Whilst I am so happy and comfortable answering them, I know that some parents of children with hearing technology find it hard to talk about or explain to someone about them. Especially those whom have never had experience with a cochlear implant user before.
In this post I am going to cover common questions I am asked, and tell you the best way that I answer them!
It is also a good idea to help your child address and answers these questions as they get older, as they are inevitably going to face the exact same interest from their peers.
Yes. Harry is and always will be a deaf person. A cochlear implant or hearing aid is not a cure for hearing problems. It’s similar to wearing glasses for bad eye sight. It will hopefully improve your hearing, but once they are removed, the level or hearing returns to its natural level. In Harry’s case, his hearing loss is profound -meaning he can’t hear anything without his cochlear implants on.
Of course when Harry’s Advanced Bionics cochlear implant was switched on was a really special day and has been completely life changing. But he didn’t necessarily have an “amazing” reaction. A cochlear implant is turned on ever so quietly to begin with, especially for children, so their reaction is usually very subtle, if at all.
Not necessarily. When someone first has their cochlear implant switched on it is pretty much the very start of stimulating the hearing nerve and it takes a long time to “wake” that nerve up. It is almost like training it to be able to hear which can take weeks and even months to start translating into sound. You can read more about how a cochlear implant works on AdvancedBionics.com.
It is so difficult for us as Harry’s parents to know what life sounds like for him as he has nothing to compare it to. If someone has lost their hearing previous to getting a cochlear implant they may be able to tell you the difference. A lot of those people say that at first everyone and everything sounds very high pitched – like Mickey Mouse – but that after a while their brain adapts and it sounds very similar to their old hearing.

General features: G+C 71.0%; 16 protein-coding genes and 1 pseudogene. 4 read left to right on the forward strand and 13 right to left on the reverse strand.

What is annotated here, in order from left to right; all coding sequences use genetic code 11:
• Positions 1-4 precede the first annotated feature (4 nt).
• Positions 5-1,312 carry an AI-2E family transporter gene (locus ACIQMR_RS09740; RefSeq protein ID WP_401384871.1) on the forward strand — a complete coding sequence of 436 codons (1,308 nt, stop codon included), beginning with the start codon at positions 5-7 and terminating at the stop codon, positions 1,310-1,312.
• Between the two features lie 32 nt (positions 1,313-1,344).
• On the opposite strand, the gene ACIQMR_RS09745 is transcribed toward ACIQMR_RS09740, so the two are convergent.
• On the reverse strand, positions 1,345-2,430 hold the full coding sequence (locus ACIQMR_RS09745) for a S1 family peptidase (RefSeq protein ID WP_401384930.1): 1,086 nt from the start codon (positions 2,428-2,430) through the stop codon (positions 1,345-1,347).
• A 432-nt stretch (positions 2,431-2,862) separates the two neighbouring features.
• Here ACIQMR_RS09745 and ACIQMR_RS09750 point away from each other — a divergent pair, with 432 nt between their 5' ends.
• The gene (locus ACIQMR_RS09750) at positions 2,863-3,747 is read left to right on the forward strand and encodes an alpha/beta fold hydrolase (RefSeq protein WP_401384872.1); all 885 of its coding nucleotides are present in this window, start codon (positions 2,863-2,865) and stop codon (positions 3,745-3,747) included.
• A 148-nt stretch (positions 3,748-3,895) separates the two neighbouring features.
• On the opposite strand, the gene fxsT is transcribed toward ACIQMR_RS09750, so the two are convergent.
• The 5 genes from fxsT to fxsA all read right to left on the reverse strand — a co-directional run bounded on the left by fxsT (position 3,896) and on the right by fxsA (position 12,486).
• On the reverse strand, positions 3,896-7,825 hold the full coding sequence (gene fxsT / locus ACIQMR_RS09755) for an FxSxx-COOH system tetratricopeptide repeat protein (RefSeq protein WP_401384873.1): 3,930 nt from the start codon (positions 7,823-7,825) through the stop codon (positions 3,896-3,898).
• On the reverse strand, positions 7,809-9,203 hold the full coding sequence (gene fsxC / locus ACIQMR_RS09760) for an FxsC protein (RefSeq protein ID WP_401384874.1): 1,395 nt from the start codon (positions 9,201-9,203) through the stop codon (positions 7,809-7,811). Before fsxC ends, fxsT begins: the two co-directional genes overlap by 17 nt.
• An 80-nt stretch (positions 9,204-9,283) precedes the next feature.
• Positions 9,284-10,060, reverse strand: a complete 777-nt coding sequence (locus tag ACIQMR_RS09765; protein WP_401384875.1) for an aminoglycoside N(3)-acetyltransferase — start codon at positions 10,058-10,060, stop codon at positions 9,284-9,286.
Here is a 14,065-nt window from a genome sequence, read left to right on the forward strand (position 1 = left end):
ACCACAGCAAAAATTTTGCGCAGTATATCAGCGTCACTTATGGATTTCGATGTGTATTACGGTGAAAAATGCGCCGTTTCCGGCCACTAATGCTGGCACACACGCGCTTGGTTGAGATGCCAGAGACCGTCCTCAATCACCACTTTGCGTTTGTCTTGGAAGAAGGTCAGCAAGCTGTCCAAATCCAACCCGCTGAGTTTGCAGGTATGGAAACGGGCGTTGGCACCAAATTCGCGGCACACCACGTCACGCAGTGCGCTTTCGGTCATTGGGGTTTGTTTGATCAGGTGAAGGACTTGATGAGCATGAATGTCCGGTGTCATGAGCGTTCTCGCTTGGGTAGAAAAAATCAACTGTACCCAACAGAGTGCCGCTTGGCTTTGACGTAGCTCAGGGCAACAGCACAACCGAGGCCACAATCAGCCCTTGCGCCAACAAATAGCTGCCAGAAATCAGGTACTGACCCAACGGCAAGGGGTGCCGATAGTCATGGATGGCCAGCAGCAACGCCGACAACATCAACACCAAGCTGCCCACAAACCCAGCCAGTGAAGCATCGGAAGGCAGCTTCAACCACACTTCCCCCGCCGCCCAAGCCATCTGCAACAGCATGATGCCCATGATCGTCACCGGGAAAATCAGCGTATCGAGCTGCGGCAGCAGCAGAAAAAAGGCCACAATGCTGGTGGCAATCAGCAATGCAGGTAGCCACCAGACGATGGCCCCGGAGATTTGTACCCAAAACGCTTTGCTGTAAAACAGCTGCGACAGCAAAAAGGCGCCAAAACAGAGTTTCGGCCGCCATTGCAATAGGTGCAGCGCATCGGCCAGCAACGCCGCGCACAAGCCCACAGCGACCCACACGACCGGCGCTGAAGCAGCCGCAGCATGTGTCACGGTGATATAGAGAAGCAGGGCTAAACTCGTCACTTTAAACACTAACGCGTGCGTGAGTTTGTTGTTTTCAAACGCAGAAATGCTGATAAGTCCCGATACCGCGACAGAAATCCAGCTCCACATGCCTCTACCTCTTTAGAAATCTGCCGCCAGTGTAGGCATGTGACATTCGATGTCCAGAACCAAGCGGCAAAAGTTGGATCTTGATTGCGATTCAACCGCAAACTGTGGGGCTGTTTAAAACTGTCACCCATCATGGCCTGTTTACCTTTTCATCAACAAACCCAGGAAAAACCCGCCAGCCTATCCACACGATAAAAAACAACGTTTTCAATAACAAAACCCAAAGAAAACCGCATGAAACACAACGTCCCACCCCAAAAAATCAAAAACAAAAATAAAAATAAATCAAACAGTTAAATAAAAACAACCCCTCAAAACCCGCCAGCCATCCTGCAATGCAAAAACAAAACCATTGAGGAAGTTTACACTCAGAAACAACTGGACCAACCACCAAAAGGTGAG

As I said, a cochlear implant doesn’t cure deafness, so yes, Harry will always need to wear his if he wants to be able to hear. Technology is advancing though, so I’m sure his devices will become smaller and even more efficient with every upgrade.
Hopefully not. The device is life-proof so the internal part will stay the same. Sometimes, like any electrical device, they can fail though, which would require more surgery.
With Harry’s Advanced Bionics Neptune processor there is no microphone in or around his actual ears, so he can’t wear headphones or listen to the phone at his ear. He can however hear the phone or music on speaker or using FaceTime. When he upgrades to another model we will go for a behind the ear device, which will hopefully have an in-ear microphone so he can use his phone or headphones like anyone else. There are also ways to wirelessly connect phones and music devices to your cochlear implant, such as the Phonak Roger system or Phonak ComPilot. We haven’t used these yet, however.
Yes of course! We always make sure to carry an ID card for both processors so that the security staff know what they do and why the metal detectors will go off. They tend to already know what a cochlear implant is and will bypass him going through the body scanner in favour of a pat down search. Make sure you keep all your equipment in your hand luggage to prevent any loss or damage.
At the moment with Harry’s model of implant, he isn’t able to have an MRI scan because of the magnets in his skull, which can be affected by the MRI process. Talk to your audiologist or doctors if you have health questions like this.
Are there questions that you get asked about you child’s cochlear implant that you find it hard to answer? I’d love to hear about them in the comments or connect with me on social media!